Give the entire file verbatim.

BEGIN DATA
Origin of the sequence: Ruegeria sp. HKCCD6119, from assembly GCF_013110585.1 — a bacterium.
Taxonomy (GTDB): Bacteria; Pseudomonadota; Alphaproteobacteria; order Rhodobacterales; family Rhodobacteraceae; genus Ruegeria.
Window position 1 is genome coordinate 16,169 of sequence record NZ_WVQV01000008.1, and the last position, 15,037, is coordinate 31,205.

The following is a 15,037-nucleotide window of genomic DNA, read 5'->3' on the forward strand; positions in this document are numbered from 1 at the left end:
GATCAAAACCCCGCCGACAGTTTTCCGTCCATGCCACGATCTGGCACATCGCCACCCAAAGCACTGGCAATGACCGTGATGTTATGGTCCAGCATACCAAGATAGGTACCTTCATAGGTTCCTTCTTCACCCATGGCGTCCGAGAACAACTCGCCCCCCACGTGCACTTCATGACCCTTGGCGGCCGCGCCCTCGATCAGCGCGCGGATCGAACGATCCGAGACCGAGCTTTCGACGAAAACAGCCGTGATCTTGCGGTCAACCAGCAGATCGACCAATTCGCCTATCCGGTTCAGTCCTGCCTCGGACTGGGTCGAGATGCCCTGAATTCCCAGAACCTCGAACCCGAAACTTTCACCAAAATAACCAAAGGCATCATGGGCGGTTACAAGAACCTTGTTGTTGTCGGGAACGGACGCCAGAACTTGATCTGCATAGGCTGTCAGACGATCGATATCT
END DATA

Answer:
Origin of the sequence: Ruegeria sp. HKCCD6119, from assembly GCF_013110585.1 — a bacterium.
Taxonomy (GTDB): Bacteria; Pseudomonadota; Alphaproteobacteria; order Rhodobacterales; family Rhodobacteraceae; genus Ruegeria.
Window position 1 is genome coordinate 16,169 of sequence record NZ_WVQV01000008.1, and the last position, 15,037, is coordinate 31,205.

The following is a 15,037-nucleotide window of genomic DNA, read 5'->3' on the forward strand; positions in this document are numbered from 1 at the left end:
GATCAAAACCCCGCCGACAGTTTTCCGTCCATGCCACGATCTGGCACATCGCCACCCAAAGCACTGGCAATGACCGTGATGTTATGGTCCAGCATACCAAGATAGGTACCTTCATAGGTTCCTTCTTCACCCATGGCGTCCGAGAACAACTCGCCCCCCACGTGCACTTCATGACCCTTGGCGGCCGCGCCCTCGATCAGCGCGCGGATCGAACGATCCGAGACCGAGCTTTCGACGAAAACAGCCGTGATCTTGCGGTCAACCAGCAGATCGACCAATTCGCCTATCCGGTTCAGTCCTGCCTCGGACTGGGTCGAGATGCCCTGAATTCCCAGAACCTCGAACCCGAAACTTTCACCAAAATAACCAAAGGCATCATGGGCGGTTACAAGAACCTTGTTGTTGTCGGGAACGGACGCCAGAACTTGATCTGCATAGGCTGTCAGACGATCGATATCT